What happened last Friday at the U.S. Supreme Court was an outrage for Bethesda resident Julie Paquin.

A transplant from California, Paquin, 68, said she has prioritized living in a blue state where most of her political positions are validated by local elected officials — a standard that she said has only been further entrenched by last week’s watershed decision overturning the constitutional right to abortion.

“I don’t know what country we’re living in, what century we’re living in,” Paquin said of the high court’s Dobbs v. Jackson ruling, which struck down nearly 50 years of precedent affirming a right to terminate a pregnancy.

Support for abortion access is a hard line for Paquin. The retired pediatric rheumatologist said she would never vote for a candidate with an opposing view on the issue.

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But while Paquin’s unwavering support for abortion rights may not be rare among Democrats, a new statewide poll by Goucher College, in partnership with The Baltimore Banner and WYPR, suggests that she is among a minority of Maryland voters with inflexible stances on the controversial medical procedure.

Forty-four percent of Democratic respondents and 45% of Republican respondents said they see a candidate’s position on abortion as “one of many important factors” in determining their vote. That’s compared to 30% of Democrats and just 16% of Republicans who drew a harder line, saying they would only back candidates who shared their views on abortion.

Marylanders feel passionately about a host of issues that have historically motivated voter behavior, but the poll results suggest that many have more malleable commitments when they get to the ballot box. On top of abortion, the poll revealed a slew of issues have grabbed voters’ attention, including the quality of schools, high crime, inflation and $5 per gallon gasoline — all issues that were concerns for at least four out of every five Democratic and Republican poll respondents.

When it comes to guns, Maryland voters seem to be even more flexible than they are on abortion. Fifty-five percent of Democrats and 53% of Republicans said they consider gun control among many factors — not as a sole determinant — when deciding how to cast their ballot.

The Banner survey was conducted prior to last week’s landmark Supreme Court decision striking down the 1973 Roe v. Wade decision, which made legal abortion access the law of the land for decades, but after a leaked draft of the court’s majority opinion alerted the country to the impending outcome. The poll was conducted by landlines and cellphones between June 15-19, and has a margin of error of 4.4%.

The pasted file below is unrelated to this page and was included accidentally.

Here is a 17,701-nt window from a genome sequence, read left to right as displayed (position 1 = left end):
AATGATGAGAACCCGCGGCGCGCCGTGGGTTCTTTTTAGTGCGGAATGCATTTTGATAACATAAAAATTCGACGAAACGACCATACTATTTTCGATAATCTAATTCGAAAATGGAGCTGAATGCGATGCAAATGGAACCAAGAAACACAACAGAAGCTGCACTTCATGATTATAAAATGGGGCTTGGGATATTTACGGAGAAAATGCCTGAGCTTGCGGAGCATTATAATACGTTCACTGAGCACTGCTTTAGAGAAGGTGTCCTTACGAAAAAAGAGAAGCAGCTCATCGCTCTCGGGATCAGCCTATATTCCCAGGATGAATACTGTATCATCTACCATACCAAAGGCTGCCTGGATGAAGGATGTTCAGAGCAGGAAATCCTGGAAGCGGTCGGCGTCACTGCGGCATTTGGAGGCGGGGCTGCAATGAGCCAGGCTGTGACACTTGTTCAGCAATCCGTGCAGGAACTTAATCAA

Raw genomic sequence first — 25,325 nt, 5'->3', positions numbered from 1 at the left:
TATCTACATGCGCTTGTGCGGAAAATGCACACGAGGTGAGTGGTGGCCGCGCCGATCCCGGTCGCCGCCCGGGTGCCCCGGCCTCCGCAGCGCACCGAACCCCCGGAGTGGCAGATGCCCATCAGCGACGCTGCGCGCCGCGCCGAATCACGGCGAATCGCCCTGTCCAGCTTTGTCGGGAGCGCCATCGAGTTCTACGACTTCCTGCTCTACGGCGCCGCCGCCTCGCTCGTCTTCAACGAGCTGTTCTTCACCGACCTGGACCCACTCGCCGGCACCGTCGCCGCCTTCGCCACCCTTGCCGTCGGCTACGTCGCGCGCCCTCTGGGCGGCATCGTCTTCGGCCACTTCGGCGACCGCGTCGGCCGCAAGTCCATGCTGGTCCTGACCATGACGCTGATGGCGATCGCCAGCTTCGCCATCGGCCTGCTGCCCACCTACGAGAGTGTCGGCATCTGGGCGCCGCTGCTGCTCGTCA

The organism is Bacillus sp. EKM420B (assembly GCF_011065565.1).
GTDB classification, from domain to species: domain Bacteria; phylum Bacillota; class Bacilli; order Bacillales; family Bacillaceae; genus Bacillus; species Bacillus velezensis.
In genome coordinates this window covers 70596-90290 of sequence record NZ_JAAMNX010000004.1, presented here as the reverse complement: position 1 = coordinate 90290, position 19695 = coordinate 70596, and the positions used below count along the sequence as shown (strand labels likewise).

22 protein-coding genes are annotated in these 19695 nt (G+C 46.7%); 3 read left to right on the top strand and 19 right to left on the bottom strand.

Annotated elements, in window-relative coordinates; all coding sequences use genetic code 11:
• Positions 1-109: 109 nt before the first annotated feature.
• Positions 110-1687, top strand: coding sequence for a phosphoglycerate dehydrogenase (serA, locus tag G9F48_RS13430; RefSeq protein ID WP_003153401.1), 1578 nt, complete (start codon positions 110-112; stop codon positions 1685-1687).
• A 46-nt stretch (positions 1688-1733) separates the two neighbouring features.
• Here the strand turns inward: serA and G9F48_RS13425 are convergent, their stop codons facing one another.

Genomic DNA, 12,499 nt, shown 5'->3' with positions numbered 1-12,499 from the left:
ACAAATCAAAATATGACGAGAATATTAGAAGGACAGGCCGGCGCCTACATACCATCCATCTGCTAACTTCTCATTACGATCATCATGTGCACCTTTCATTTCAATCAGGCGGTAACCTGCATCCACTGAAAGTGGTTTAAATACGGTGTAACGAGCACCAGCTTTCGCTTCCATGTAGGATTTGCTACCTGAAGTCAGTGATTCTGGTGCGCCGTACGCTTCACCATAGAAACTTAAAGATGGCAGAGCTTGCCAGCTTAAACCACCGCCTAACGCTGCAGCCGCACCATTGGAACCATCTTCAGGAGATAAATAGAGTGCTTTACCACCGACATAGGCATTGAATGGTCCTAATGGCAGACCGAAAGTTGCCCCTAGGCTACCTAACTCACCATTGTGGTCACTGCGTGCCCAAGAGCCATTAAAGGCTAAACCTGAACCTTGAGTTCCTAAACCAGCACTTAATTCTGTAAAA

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Paquin, who responded to the poll, said she was surprised to hear that so many people expressed more open voter preferences on abortion. While she remembers what it was like to live in a country without legal avenues to terminate a pregnancy, she believes “we’re heading back to something far worse,” a reality she said many younger poll respondents may not yet appreciate.

“The 30- and 40 year-olds haven’t lived in a pre-Roe world. Let’s see how they like it,” she said.

‘Must haves’ and ‘red flags’

While respondents who expressed hard lines on abortion and guns may not be precisely described as “single-issue voters,” Mileah Kromer, a political science professor at Goucher College who oversaw the new Banner poll, said they have a kind of litmus test for candidates, evaluating their stances on hot button issues as either “must haves” or “red flags.”

In the crowded field of contenders for Maryland’s Democratic primary, Kromer noted that policy positions tend to align closely on most issues. But while the Democratic race is unlikely to test Marylanders’ commitments on guns or abortion, the general election could be a different story.

A series of seismic events over the last few weeks — including the shooting in Uvalde, Texas, that killed 19 elementary school students and two teachers, and back-to-back weeks of landmark Supreme Court rulings on state-level gun regulations and the right to abortion — have left a “really big, looming question” over the general election in Maryland, particularly for Democrats, Kromer said.

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One scenario in particular could test their commitments: if Kelly Schulz, the former Secretary of the Maryland Department of Commerce, wins the Republican primary.

Schulz has aligned her campaign with the broadly popular Republican Gov. Larry Hogan and maintained a tightrope position on abortion. In the wake of Friday’s Supreme Court decision, she reiterated that while she is personally anti-abortion, as governor she would respect the preferences of the Maryland electorate and uphold the state’s permissive abortion laws.

Here’s where Maryland’s candidates for governor stand on abortion access

While Democrats in Maryland have looked past social issues to deliver Hogan to two terms in Annapolis, a Schulz nomination would test whether liberal voters still feel they can relegate preferences on issues like abortion and gun control to the backburner, Kromer said.